MP blasts government over ‘broken promises’ following Austerity Generation report

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06 Nov 2017
Wirral West MP Margaret Greenwood has raised serious concerns in the wake of the publication of a major new report by the Child Poverty Action Group (CPAG).

The report, titled ‘The Austerity Generation: the impact of a decade of cuts on family incomes and child poverty’ highlights the cumulative effect of 10 years of cuts to social security between 2010 and 2020 on the incomes of families with children. It looks specifically at tax credits and the Universal Credit system.

CPAG found that working families stand to lose £930 a year on average from cuts in the tax credit system and £420 a year from cuts to Universal Credit. The organisation has also said that families containing someone with a disability will be £300 a year worse off due to Universal Credit cuts, and families containing someone with a severe disability will be £530 a year worse off. Furthermore the average family with three children will be 10 per cent (£2,540 a year) worse off, and the average family with four or more children 19 per cent (£5,000 a year) worse off due to Universal Credit cuts.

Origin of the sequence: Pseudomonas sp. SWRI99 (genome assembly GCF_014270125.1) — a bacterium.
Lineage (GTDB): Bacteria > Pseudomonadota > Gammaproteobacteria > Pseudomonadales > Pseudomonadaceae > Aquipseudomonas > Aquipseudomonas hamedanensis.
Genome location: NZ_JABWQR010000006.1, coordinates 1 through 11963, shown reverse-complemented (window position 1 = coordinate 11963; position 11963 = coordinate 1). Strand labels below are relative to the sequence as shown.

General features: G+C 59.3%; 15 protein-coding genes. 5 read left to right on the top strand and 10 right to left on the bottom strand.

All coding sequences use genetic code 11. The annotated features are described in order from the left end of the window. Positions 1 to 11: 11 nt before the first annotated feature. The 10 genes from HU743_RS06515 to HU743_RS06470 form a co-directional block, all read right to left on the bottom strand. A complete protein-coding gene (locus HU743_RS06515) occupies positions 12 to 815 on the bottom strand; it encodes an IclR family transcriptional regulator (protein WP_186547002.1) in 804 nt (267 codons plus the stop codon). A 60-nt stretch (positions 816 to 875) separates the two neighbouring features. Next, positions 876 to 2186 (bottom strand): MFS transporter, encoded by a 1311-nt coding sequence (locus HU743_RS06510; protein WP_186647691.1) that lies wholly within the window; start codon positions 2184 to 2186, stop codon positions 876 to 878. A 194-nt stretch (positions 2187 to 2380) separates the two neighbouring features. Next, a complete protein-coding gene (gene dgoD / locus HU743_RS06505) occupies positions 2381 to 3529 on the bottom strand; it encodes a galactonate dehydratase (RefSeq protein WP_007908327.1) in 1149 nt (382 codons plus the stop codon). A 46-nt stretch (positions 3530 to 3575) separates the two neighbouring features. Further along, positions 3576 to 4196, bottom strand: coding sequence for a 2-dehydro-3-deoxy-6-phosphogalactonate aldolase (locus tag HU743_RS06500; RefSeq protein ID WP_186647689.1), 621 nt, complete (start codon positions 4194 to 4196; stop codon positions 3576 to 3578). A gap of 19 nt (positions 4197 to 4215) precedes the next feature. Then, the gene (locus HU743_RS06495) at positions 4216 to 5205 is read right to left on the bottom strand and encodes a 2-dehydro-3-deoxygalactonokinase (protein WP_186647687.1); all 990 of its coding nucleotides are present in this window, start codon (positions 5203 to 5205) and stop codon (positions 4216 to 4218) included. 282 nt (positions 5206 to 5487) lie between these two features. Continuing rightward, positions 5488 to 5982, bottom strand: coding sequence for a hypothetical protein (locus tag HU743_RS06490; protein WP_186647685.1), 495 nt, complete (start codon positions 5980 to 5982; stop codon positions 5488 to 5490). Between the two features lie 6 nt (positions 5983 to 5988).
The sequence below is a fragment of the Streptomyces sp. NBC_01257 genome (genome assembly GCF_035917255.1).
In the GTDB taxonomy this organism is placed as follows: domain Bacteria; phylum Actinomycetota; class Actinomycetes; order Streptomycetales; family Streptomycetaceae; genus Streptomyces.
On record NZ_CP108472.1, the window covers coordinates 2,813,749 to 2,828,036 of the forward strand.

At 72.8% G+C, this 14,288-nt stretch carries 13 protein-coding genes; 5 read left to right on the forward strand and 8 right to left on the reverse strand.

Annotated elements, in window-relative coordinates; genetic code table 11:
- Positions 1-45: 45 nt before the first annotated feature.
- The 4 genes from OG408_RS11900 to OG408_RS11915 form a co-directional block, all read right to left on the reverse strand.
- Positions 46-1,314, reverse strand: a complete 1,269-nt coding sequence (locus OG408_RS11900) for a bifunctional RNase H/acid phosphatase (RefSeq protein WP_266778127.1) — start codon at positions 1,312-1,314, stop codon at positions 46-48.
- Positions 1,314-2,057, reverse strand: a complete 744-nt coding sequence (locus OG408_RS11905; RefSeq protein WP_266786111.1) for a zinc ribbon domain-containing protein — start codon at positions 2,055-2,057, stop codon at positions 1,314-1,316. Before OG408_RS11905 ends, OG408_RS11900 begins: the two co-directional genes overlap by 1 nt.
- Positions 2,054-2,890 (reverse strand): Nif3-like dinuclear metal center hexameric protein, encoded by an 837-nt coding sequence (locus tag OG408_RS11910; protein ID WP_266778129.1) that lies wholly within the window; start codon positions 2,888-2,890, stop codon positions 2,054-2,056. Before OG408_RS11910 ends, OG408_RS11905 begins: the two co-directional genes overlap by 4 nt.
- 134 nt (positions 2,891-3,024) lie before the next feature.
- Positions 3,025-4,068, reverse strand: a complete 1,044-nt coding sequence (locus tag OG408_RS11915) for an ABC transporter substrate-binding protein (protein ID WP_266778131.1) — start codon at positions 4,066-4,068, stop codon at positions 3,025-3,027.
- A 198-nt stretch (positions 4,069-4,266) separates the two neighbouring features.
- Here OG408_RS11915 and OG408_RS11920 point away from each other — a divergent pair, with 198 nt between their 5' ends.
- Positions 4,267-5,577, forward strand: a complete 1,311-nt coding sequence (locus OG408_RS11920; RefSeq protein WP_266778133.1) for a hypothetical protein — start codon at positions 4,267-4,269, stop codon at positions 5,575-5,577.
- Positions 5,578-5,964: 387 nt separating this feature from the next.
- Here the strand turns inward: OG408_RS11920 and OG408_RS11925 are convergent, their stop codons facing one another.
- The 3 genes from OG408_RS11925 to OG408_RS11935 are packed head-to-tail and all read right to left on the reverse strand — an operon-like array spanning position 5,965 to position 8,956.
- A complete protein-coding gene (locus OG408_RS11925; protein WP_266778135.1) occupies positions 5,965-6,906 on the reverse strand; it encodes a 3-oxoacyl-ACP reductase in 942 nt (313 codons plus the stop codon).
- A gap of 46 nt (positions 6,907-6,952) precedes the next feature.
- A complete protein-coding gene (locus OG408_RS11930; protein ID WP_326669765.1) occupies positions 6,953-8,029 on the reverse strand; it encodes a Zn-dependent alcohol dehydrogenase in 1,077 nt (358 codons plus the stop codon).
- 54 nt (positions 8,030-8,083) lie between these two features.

Ms Greenwood, who is also the Shadow Minister for Employment and Inequalities, said:

“The findings in this report are alarming. Once again, the government is attacking the very people who are already struggling the most.

“The report warns that families containing someone with a disability will be significantly worse off due to government cuts and broken promises.

“It warns that lone parents, and parents with three or four children, willalso be worse off.

“It also warns that government cuts will push one million more children into poverty.

“The government should look at this report and think again.”

Alison Garnham, Chief Executive of CPAG, wrote in a blog post on the organisation’s website that, “Since 2010, rather than investing in our children, government policy has been creating an Austerity Generation whose childhoods and life chances will be scarred by a decade of political decisions to stop protecting their living standards.

“…Progress on (the six week wait for Universal Credit) would be very welcome, but this report makes it clear that the problems are more fundamental - the whole point of universal credit is being undermined.”

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